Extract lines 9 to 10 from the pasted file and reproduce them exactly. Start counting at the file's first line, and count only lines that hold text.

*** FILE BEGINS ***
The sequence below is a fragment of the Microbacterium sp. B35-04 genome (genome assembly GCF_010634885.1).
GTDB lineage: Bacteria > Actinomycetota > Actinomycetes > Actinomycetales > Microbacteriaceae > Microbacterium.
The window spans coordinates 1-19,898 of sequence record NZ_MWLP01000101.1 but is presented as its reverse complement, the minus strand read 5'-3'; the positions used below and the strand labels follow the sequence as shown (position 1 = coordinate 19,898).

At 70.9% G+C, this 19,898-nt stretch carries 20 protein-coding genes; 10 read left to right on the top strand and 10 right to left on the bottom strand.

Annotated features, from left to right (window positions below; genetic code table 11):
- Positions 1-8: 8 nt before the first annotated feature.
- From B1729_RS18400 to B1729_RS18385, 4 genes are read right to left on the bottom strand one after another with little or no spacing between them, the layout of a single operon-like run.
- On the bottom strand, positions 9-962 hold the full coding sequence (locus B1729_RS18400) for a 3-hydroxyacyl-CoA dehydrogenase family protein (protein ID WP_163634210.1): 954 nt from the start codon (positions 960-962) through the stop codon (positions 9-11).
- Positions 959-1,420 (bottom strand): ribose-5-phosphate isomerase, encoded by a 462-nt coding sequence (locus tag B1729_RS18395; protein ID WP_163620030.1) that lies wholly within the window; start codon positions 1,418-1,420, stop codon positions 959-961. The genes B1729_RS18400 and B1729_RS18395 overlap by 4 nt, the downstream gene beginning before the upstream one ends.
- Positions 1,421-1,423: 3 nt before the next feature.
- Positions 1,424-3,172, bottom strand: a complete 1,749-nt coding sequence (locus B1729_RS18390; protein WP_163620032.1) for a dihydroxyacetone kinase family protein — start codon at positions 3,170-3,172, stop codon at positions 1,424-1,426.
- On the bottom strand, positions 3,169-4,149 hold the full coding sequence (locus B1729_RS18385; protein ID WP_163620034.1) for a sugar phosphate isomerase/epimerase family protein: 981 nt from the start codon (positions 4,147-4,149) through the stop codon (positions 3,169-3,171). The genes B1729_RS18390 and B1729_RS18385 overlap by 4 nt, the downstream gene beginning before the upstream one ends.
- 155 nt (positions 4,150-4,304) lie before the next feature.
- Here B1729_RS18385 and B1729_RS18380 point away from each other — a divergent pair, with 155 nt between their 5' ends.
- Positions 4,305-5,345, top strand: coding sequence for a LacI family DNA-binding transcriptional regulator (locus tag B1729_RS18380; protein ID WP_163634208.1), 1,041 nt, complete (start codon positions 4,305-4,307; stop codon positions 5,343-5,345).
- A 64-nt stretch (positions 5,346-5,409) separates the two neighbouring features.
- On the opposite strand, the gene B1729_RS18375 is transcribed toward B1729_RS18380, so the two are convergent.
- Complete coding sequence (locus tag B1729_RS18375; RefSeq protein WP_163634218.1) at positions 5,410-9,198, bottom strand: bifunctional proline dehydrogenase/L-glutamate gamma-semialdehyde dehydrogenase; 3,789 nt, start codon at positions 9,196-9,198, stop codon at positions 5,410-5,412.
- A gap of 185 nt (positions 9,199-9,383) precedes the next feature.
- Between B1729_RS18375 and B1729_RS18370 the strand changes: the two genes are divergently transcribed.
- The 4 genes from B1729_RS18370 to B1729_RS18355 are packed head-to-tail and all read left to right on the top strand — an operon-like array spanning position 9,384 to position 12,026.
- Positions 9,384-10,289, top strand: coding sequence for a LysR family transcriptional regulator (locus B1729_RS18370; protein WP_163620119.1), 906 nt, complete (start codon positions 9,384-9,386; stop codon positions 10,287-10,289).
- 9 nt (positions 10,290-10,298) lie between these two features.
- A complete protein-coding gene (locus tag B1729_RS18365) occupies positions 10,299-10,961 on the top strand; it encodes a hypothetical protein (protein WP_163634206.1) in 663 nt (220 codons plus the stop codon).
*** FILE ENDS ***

- Positions 959-1,420 (bottom strand): ribose-5-phosphate isomerase, encoded by a 462-nt coding sequence (locus tag B1729_RS18395; protein ID WP_163620030.1) that lies wholly within the window; start codon positions 1,418-1,420, stop codon positions 959-961. The genes B1729_RS18400 and B1729_RS18395 overlap by 4 nt, the downstream gene beginning before the upstream one ends.
- Positions 1,421-1,423: 3 nt before the next feature.